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Alvarez v. Wexford Health Sources, Inc.

United States District Court, N.D. Illinois, Eastern Division

December 5, 2016

IGNACIO ALVAREZ, Plaintiff,
v.
WEXFORD HEALTH SOURCES, INC., et al., Defendants.

          OPINION AND ORDER

          SARA L. ELLIS UNITED STATES DISTRICT JUDGE

         Having sprained his ankle playing basketball while incarcerated at Stateville Correctional Center (“Stateville”), Plaintiff Ignacio Alvarez sought medical treatment for the sprain and chronic pain he experienced. Dissatisfied with the medical care he received, he filed this § 1983 deliberate indifference suit against Defendants Wexford Health Sources, Inc. (“Wexford”), Arthur Funk, M.D., Imhotep Carter, M.D., and Saleh Obaisi, M.D. (collectively, the “Wexford Defendants”), as well as Marcus Hardy and Royce Brown-Reed (collectively, the “IDOC Defendants”). Both the Wexford and IDOC Defendants have filed motions for summary judgment. Because Alvarez cannot demonstrate that Dr. Carter, Dr. Funk, Hardy, or Brown-Reed acted with deliberate indifference to his ankle injury and he has abandoned his claim against Wexford, the Court grants judgment in their favor. But because questions of fact exist as to whether Dr. Obaisi's treatment of Alvarez demonstrates deliberate indifference, Alvarez's claim against Dr. Obaisi must proceed to trial.

         BACKGROUND[1]

         Alvarez challenges the medical care and treatment he received while an inmate at Stateville. Hardy was Stateville's warden from 2009 to 2012. Brown-Reed was Stateville's health care unit administrator during the relevant time. Wexford, a private corporation, has a contract with the Illinois Department of Corrections (“IDOC”) to provide medical services to inmates at IDOC facilities, including Stateville. Dr. Funk has served as Wexford's Regional Medical Director for the Northern Region of Illinois, which includes Stateville, since 2005.[2] Dr. Carter was a physician and Stateville's medical director from July 25, 2011 to May 10, 2012. Dr. Obaisi followed Dr. Carter as Stateville's medical director beginning in August 2012, although he worked as a physician there before assuming the medical director position.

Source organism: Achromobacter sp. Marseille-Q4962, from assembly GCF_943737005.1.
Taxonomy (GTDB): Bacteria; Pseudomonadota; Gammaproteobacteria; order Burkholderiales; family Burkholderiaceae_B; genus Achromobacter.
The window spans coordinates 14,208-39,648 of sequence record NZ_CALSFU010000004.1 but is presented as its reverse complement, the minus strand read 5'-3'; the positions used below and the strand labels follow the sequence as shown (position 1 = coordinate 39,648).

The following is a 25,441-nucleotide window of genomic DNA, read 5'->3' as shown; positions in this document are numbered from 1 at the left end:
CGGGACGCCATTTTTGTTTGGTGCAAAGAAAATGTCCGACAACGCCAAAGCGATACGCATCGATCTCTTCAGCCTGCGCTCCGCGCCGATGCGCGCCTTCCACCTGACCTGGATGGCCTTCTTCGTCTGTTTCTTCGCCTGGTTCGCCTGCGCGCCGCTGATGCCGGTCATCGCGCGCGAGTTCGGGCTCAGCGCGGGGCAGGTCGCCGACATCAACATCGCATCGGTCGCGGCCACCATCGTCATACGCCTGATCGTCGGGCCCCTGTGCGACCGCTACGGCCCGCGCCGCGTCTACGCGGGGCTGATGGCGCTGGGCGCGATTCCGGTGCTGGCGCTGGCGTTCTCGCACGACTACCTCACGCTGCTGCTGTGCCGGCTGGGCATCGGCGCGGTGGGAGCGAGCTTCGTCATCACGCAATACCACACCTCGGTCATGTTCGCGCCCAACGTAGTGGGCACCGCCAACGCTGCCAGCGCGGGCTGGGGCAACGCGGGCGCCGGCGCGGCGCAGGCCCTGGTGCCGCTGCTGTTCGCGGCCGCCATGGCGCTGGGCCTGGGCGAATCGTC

On August 11, 2011, Alvarez injured his left ankle playing basketball in Stateville's night yard. A medical technician took Alvarez from the yard in a wheelchair to the health care unit infirmary, where nurses evaluated his ankle and gave him an ice pack. They admitted Alvarez to the infirmary, where he received pain medication. Alvarez's medical chart indicates he suffered from swelling, bruising, tenderness, limited range of motion, and joint pain that night. The next morning, Dr. Carter evaluated Alvarez. He diagnosed Alvarez with a left ankle sprain and sent him out for x-ray imaging. When Alvarez returned, he received crutches and pain medication and was discharged to his cell. A correctional officer informed Alvarez that his x-ray did not reveal a break. Dr. Carter prescribed Alvarez a medical permit for crutches and a lay-in until August 15, 2011. Alvarez recalls using the crutches for approximately four to eight weeks. Alvarez periodically placed his name on the sick call for follow-up examinations. Sometimes, however, he could not make appointments because Stateville would be on lockdown. When the medical staff at Stateville did see him, they prescribed Alvarez medication to alleviate the pain in his ankle. Alvarez acknowledges that he always had enough pain medication.